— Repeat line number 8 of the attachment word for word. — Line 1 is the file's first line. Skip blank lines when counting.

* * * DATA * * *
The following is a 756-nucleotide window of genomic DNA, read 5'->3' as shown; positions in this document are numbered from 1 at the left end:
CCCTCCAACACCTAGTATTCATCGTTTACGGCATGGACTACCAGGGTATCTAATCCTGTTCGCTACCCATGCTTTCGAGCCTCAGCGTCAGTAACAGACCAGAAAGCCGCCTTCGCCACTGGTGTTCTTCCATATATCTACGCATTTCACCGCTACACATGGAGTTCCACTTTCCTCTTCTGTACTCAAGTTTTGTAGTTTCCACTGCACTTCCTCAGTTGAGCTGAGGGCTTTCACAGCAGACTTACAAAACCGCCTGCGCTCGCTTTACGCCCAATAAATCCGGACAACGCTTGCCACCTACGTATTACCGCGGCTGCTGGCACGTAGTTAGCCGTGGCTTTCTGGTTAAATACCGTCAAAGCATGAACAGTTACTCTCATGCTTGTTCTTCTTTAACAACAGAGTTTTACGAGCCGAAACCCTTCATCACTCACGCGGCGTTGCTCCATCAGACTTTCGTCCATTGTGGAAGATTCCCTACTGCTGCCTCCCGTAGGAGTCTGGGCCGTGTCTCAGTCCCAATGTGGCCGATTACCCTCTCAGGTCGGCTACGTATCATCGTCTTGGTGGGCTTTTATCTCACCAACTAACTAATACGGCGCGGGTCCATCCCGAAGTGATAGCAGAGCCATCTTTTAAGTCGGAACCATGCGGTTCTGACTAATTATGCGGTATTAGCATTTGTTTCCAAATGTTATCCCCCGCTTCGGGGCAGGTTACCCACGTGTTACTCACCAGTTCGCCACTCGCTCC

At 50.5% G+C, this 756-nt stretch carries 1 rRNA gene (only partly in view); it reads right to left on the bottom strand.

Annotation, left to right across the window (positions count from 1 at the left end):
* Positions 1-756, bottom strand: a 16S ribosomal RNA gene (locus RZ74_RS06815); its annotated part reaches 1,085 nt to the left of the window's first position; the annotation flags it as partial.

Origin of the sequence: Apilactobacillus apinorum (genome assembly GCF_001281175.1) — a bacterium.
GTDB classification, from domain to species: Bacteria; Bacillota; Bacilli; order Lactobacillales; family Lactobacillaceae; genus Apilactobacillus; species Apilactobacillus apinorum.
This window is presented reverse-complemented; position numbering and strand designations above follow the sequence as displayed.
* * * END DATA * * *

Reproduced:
This window is presented reverse-complemented; position numbering and strand designations above follow the sequence as displayed.